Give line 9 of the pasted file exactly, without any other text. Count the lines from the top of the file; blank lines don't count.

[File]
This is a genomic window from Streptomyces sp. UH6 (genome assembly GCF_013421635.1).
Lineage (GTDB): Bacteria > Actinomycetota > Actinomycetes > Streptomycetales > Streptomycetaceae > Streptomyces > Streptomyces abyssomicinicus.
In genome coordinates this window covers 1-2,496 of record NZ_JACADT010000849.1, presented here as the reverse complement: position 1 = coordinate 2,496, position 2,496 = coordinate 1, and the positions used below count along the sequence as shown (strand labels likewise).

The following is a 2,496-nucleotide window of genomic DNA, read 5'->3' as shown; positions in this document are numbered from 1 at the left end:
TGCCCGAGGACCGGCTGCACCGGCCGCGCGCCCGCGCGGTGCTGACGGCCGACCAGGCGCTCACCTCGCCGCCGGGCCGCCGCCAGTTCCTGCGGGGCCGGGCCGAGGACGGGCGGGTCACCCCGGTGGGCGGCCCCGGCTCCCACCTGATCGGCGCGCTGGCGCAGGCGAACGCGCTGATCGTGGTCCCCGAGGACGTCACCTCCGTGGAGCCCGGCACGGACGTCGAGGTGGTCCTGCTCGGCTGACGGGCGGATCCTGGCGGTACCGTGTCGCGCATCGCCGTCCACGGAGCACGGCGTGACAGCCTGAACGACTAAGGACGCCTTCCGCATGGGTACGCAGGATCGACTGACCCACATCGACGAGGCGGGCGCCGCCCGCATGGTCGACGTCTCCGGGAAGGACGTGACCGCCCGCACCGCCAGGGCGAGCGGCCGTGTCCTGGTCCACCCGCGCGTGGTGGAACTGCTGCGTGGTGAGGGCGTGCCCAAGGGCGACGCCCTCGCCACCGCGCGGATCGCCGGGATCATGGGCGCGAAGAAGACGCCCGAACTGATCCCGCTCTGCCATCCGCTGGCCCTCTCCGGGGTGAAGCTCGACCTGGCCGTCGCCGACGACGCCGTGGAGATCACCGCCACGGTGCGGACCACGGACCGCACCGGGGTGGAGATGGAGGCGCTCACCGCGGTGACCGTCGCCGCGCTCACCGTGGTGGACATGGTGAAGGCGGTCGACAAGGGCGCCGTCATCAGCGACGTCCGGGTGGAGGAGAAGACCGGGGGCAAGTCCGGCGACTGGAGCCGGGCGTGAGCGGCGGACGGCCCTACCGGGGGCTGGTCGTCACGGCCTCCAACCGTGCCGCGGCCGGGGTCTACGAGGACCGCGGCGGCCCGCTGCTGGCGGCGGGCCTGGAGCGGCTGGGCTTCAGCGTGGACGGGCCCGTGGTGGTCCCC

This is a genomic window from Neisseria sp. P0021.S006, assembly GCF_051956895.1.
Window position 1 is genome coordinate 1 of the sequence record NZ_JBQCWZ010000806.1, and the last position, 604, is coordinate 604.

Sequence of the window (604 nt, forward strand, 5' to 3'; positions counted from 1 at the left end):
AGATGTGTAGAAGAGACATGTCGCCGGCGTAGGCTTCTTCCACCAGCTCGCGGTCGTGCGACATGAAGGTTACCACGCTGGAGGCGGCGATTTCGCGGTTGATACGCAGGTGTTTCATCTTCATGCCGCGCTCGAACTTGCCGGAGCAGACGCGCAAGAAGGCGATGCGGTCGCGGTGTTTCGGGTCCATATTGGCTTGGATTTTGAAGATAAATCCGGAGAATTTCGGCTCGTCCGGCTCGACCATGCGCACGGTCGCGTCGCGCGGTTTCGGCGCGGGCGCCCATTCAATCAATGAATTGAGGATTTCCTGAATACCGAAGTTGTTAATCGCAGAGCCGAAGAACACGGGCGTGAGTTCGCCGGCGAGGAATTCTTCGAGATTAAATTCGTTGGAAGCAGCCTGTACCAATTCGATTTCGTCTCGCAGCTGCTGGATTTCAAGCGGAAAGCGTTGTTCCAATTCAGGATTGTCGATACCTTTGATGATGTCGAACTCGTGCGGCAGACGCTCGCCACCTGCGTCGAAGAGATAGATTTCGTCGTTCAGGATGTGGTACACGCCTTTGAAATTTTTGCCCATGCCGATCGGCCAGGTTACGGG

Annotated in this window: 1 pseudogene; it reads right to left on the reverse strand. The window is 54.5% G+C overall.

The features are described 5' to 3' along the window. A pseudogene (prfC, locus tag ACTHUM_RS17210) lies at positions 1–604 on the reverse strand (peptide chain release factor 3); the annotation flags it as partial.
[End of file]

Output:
AGATGTGTAGAAGAGACATGTCGCCGGCGTAGGCTTCTTCCACCAGCTCGCGGTCGTGCGACATGAAGGTTACCACGCTGGAGGCGGCGATTTCGCGGTTGATACGCAGGTGTTTCATCTTCATGCCGCGCTCGAACTTGCCGGAGCAGACGCGCAAGAAGGCGATGCGGTCGCGGTGTTTCGGGTCCATATTGGCTTGGATTTTGAAGATAAATCCGGAGAATTTCGGCTCGTCCGGCTCGACCATGCGCACGGTCGCGTCGCGCGGTTTCGGCGCGGGCGCCCATTCAATCAATGAATTGAGGATTTCCTGAATACCGAAGTTGTTAATCGCAGAGCCGAAGAACACGGGCGTGAGTTCGCCGGCGAGGAATTCTTCGAGATTAAATTCGTTGGAAGCAGCCTGTACCAATTCGATTTCGTCTCGCAGCTGCTGGATTTCAAGCGGAAAGCGTTGTTCCAATTCAGGATTGTCGATACCTTTGATGATGTCGAACTCGTGCGGCAGACGCTCGCCACCTGCGTCGAAGAGATAGATTTCGTCGTTCAGGATGTGGTACACGCCTTTGAAATTTTTGCCCATGCCGATCGGCCAGGTTACGGG